Like my friends I started my solo-drinking career before the legal age of eighteen. I cannot recall when it was but probably when I was about fourteen. In the 1960s there used to be a jazz club at the top of Gold Street and I remember going into the Bell around the corner in Bridge Street (see Bell). One time I went in there to celebrate the coming of age of a friend only to have him denied service, “You’re not eighteen – ‘e is (pointing to me), but you ain’t – so I ain’t serving yer!” This really upset my friend as he was a couple of months older than I was, but I had to get the drinks because I was “old enough” to buy for someone under the legal age to buy, but over sixteen.
The ‘pub crawl’ was a regular feature of my early drinking days. We would go from one pub to the next having a pint in each and perhaps ending up in ‘our’ pub before closing time for the mad dash to sink as many pints as possible before getting thrown out at the allotted time (there were no ‘lock ins’ in those days- at least not for us youngsters). I believe the pub crawl was a left over from the days of war time restrictions and rationing when pubs often had very little to offer and one would (I’m told) be limited to perhaps only one half of beer. People therefore trooped from one pub to another getting what they could. Another reason for the pub-crawl could have been when pubs brewed their own beer; I have been told that people would inform each other when the good stuff was to be had. Two groups of chaps cross the Market Square on a Friday night in the 1940s and someone calls out, “Try Bill at the ‘Tree, his beer’s just come on.” “Cheers, mate we’ll do that!” (William Lay of the Tree of Liberty).
Although the breweries had more or less tied up the trade by the early 1900s some pubs still brewed their own and it is interesting to note that Kelly’s Directory of 1940 has asterisks against some of the pubs listed and, “* Brewer of the Beer Retailed.” Evidently during the Second World War many pubs brewed their own, probably as a result of rationing.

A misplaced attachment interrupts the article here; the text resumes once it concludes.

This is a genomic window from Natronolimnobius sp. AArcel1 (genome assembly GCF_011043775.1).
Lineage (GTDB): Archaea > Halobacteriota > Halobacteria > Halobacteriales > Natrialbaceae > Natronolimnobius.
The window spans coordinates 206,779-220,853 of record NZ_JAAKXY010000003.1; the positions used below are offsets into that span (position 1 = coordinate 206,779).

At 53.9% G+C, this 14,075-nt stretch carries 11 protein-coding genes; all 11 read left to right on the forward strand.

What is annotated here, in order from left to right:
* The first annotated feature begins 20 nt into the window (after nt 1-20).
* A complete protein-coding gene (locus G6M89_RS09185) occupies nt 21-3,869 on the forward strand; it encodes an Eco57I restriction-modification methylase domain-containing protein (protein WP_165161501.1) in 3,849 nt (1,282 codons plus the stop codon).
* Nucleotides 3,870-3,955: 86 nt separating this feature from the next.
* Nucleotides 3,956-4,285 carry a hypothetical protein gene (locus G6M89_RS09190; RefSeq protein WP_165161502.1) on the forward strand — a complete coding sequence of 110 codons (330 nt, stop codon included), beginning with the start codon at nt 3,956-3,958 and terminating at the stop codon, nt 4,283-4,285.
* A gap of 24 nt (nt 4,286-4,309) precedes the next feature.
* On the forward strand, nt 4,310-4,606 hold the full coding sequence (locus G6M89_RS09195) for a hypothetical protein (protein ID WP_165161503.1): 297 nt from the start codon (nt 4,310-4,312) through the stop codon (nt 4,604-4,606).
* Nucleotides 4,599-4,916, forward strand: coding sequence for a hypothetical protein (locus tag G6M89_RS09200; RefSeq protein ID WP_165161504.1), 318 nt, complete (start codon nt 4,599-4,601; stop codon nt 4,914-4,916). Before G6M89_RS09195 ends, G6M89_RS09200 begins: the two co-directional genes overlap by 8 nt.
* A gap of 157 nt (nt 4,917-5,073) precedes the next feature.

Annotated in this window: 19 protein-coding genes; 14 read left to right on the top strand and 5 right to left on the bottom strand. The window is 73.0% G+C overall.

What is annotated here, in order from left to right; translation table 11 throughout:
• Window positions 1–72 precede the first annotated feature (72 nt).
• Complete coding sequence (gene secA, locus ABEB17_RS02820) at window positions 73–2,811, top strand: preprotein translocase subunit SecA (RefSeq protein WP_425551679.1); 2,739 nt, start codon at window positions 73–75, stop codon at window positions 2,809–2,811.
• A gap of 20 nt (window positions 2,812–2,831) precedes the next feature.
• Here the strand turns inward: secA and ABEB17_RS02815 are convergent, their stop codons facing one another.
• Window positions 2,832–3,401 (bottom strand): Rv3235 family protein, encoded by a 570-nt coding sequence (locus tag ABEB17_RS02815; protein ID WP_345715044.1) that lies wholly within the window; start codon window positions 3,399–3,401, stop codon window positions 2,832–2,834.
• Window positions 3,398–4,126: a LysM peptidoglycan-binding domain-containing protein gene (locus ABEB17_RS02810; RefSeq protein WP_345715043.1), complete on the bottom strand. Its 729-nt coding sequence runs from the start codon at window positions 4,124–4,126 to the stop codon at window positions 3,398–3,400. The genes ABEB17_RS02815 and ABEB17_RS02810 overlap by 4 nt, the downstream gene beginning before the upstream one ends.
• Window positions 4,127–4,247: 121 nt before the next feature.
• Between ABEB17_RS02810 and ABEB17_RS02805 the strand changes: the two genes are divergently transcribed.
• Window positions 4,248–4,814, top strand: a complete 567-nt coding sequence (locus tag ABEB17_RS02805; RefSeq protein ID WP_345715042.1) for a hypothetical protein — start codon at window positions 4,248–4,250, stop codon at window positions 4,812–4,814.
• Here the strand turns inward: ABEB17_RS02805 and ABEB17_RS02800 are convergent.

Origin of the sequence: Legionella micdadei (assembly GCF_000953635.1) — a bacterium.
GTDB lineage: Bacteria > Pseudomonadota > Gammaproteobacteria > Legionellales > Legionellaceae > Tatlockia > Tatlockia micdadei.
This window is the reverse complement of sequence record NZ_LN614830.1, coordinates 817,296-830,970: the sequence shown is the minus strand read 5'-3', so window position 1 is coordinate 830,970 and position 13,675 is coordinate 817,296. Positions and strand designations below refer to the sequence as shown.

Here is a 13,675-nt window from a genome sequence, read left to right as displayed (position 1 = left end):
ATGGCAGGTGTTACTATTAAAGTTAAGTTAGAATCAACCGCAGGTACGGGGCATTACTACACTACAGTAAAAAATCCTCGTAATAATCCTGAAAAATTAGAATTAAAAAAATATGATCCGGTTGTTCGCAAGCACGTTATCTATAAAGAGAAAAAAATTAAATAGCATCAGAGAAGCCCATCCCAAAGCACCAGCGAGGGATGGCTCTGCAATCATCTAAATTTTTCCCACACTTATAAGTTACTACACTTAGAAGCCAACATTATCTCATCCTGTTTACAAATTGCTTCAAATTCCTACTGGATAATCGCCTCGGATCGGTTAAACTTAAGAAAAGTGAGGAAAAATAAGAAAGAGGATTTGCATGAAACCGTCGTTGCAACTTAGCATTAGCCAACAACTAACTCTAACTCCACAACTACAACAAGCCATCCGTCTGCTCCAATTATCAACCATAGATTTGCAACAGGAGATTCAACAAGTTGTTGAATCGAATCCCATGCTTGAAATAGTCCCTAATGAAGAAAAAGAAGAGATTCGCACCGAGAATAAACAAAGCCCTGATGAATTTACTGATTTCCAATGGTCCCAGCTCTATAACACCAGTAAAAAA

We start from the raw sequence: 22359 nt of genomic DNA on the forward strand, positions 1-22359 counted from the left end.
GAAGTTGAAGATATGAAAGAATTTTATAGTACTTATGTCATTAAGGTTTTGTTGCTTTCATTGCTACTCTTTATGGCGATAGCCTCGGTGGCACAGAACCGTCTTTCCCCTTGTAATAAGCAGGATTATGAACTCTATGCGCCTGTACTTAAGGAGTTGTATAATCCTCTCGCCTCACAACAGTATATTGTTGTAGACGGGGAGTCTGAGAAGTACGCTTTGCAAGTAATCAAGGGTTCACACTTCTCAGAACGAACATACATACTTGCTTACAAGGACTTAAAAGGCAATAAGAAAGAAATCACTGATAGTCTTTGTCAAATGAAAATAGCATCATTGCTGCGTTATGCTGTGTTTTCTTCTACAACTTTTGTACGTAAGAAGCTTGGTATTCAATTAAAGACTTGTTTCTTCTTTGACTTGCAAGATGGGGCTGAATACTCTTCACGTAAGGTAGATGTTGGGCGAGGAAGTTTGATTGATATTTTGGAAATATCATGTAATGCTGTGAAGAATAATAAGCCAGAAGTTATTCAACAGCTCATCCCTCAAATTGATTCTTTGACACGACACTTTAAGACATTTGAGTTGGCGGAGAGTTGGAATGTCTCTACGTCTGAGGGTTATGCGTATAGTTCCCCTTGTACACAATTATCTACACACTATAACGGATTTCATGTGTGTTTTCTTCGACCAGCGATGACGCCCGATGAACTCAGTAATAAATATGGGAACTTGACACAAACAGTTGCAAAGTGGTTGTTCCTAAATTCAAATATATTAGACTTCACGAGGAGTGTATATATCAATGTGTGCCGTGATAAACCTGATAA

Anyway whatever the origins of the pub-crawl we carried on the tradition although ours was a more organised affair. We didn’t just wander from pub to pub, but had a regular Friday night route. The start and finish were usually the same; ‘our’ pub – this and the other pubs varied, but would be stuck to for many months. I can remember leaving home late on occasions and work out where we would be at the time I would hit town, I would then go to the next pub and wait and sure enough after a few minutes the gang would arrive.
Pubs served beer- that was what they were for, beer, relaxation and conversation. I don’t know what a lot of them are for now – apart from parting gullible people from their money for inferior overpriced fizz and destroying any chance peace or an intelligent chat with loud ‘music’. If you wanted to eat you went to a restaurant, pubs might have a little glass case on the bar with small packets of chocolate biscuits a few sweets, peanuts and crisps and, of course, there was the bloke on Fridays and Saturdays with his basket of seafood (packets of prawns, mussels etc;). Some pubs would do a roll with a wedge of cheese and some raw onion at lunch times, but the concept of going to a pub to eat was unthinkable.